It deployed to France in April 1915, flying Royal Aircraft Factory R.E.5s for reconnaissance and Vickers Gunbuses as escort fighters. Captain John Aidan Liddell of 7 Squadron won the Victoria Cross for his actions on 31 July 1915, when he continued his reconnaissance mission over Belgium after the aircraft was hit by ground fire, the aircraft being badly damaged and Liddell suffering a broken thigh. Although he successfully recovered the R.E.5 to allied lines, saving his observer, he died of his wounds a month later.[7][8]
The squadron re-equipped with B.E.2s in 1916, which it used for both bombing and reconnaissance during the Battle of the Somme that year. The B.E.2s were replaced by R.E.8s in July 1917, continuing in the reconnaissance role for the rest of the war, operating over Ypres in the summer and autumn of 1917 and in support of Belgium forces in the closing months of the war. It disbanded at the end of 1919.

To Bomber Command
It re-formed at RAF Bircham Newton on 1 June 1923 with the Vickers Vimy as a night heavy bomber squadron, continuing in this role with a succession of types through the inter-war period. It started to receive the Vickers Virginia bomber on 22 May 1924, being the first RAF Squadron to operate Virginias,[12] although it did not dispose of the last of its Vimys until April 1927. In 1927 it moved to RAF Worthy Down, commanded by Charles Portal, later to become Chief of the Air Staff during the Second World War.[11] In 1932, Frederick Higginson, who became a fighter ace in the Second World War, was assigned as a mechanic-gunner to the squadron.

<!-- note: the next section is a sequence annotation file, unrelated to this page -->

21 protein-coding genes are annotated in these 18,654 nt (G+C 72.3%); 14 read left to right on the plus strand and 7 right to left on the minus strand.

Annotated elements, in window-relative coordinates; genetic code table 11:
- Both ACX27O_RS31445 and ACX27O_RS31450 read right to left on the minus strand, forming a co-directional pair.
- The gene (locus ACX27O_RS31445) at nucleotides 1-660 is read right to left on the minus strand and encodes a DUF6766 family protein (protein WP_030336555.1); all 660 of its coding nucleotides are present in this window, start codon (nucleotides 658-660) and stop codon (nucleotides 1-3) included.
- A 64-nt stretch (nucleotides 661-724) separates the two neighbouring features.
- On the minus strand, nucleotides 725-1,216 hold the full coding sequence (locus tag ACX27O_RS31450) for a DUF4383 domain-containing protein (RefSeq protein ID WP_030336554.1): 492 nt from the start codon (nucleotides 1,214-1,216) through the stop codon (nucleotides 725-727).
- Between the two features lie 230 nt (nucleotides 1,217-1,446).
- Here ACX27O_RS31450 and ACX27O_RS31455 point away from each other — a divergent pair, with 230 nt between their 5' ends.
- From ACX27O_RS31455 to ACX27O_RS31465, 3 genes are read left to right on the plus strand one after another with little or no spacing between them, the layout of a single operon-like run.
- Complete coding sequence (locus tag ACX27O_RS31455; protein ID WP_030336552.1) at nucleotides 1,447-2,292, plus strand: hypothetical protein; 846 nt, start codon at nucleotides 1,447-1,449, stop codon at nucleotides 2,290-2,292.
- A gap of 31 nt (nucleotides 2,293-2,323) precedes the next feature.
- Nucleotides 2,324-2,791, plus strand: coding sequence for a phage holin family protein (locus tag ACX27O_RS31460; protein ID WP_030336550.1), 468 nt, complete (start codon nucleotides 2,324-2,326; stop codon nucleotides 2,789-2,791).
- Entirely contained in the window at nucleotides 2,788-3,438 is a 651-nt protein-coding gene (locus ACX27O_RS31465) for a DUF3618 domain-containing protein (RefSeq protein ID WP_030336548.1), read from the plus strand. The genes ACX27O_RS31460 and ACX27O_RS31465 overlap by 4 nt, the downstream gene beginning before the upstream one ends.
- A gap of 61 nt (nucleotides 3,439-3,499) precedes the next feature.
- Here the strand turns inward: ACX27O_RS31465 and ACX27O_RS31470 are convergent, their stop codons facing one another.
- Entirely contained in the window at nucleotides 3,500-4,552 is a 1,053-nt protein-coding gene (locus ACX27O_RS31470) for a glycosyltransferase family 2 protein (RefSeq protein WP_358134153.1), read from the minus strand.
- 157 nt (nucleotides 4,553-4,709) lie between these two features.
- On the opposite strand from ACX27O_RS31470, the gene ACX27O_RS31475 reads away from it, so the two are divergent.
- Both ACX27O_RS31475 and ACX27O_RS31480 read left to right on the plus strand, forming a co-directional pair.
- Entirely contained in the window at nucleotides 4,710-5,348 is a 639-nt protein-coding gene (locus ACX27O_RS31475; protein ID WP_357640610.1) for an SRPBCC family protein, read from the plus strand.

The squadron gained a reputation as being one of the leading RAF heavy bomber squadrons, winning the Lawrence Minot Memorial Bombing Trophy six times between 1927 and 1933 and shared in 1934 with 54 Squadron in 1934, achieving an average bombing error of 40 yards (37 m). By this time, the elderly Virginia was obsolete, and in April 1935 they were replaced by the more modern Handley Page Heyford, which it won the Lawrence Minot trophy yet again in 1935. Part of the squadron was split off in October 1935 to form No. 102 Squadron, while the remainder moved to RAF Finningley in September 1936. In April 1937 the squadron received four Vickers Wellesleys to equip a flight which was again split off to form 76 Squadron.
In March 1938 it replaced its Heyford biplanes with Armstrong Whitworth Whitley monoplanes. It re-equipped again in April 1939, with Handley Page Hampdens bombers replacing the Whitleys. In June 1939 it became a training unit, preparing crews for the Hampden equipped 5 Group.

Second World War
7 Squadron Stirling "S for Sugar" at RAF Oakington